Armand Ruffo

Associate Professor in English, Cross-appointed with Languages, Literatures and Cultures

Creative Writing; Indigenous Literature and Cultural Studies; Canadian Literature

Phone:613-533-6000, ext. 74425
Office:Watson Hall, Room 535


M. literature and creative writing, University of Windsor
B. A.H. in English,  University of Ottawa

Armand Ruffo


Professor Ruffo is Associate Professor in the Department of English and cross-appointed with the Department of Languages, Literatures and Cultures. His scholarly and creative work—strongly influenced by his Anishinaabe (Ojibway) heritage—sheds light on contemporary Native issues such as the environment, spirituality, education and self-determination. Professor Ruffo is the author of the biography Norval Morrisseau: Man Changing into Thunderbird (Douglas & McIntyre, 2014) and three books of poetry: Opening In The Sky (Theytus Books, 1994), Grey Owl: The Mystery of Archie Belaney (Coteau Books, 1997) and At Geronimo’s Grave (Coteau Books, 2001). In addition to writing an award-winning film, A Windigo Tale (2010), he has also edited and co-edited (Ad)Dressing Our Words: Aboriginal Perspectives on Aboriginal Literatures (Theytus Books, 2001) and An Anthology of Canadian Native Literature in English (Oxford University Press, 2013). His latest work, Introduction to Indigenous Literary Criticism in Canada (Broadview Press 2015, edited with Heather Macfarlane), collects 26 seminal critical essays indispensable to our understanding of the rapidly growing field of Indigenous literatures. The texts gathered in this collection, selected after extensive consultation with experts in the field, trace the development of Indigenous literatures while highlighting major trends and themes, including appropriation, stereotyping, language, land, spirituality, orality, colonialism, residential schools, reconciliation, gender, resistance, and ethical scholarship.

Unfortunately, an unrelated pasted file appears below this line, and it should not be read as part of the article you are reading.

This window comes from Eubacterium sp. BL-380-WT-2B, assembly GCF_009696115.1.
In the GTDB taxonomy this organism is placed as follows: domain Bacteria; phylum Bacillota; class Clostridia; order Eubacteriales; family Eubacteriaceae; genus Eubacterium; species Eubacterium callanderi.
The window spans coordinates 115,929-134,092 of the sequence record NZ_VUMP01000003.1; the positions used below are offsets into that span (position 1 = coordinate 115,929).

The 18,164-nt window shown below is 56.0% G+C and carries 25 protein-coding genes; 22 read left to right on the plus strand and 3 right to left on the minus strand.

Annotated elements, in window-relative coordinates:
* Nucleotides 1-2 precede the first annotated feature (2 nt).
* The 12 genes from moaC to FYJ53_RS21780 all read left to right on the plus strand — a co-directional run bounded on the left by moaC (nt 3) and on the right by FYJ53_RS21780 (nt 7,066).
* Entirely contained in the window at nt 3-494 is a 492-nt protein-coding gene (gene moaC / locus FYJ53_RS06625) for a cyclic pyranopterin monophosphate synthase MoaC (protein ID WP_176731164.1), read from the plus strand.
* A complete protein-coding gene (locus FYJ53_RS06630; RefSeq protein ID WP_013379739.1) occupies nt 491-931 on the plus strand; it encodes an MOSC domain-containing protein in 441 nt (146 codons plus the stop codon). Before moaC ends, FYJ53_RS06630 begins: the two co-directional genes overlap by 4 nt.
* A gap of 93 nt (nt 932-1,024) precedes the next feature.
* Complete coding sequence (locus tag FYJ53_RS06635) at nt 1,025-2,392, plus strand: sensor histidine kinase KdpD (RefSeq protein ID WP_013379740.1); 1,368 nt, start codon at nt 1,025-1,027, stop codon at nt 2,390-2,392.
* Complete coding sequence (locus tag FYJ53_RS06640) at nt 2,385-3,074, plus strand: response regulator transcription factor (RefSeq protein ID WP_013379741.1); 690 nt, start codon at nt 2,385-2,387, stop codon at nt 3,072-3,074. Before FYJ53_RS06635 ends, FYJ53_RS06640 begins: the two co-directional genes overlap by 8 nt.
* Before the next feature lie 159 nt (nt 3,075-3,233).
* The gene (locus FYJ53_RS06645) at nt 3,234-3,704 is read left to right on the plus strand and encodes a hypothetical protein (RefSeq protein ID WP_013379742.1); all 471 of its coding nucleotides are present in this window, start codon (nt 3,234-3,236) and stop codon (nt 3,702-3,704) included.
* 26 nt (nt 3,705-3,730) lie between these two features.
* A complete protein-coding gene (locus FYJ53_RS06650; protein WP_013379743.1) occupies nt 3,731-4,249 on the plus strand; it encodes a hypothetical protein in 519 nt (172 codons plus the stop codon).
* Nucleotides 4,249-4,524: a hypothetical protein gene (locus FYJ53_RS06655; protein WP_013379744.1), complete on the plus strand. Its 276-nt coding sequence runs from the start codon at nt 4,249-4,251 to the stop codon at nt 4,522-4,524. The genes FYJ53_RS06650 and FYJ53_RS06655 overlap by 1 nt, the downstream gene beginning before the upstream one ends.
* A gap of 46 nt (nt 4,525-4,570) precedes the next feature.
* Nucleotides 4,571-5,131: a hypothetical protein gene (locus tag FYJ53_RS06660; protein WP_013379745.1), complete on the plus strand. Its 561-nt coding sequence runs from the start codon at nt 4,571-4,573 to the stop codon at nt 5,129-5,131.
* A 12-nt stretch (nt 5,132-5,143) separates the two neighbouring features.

For list of courses taught by professor Ruffo, please visit Department of English website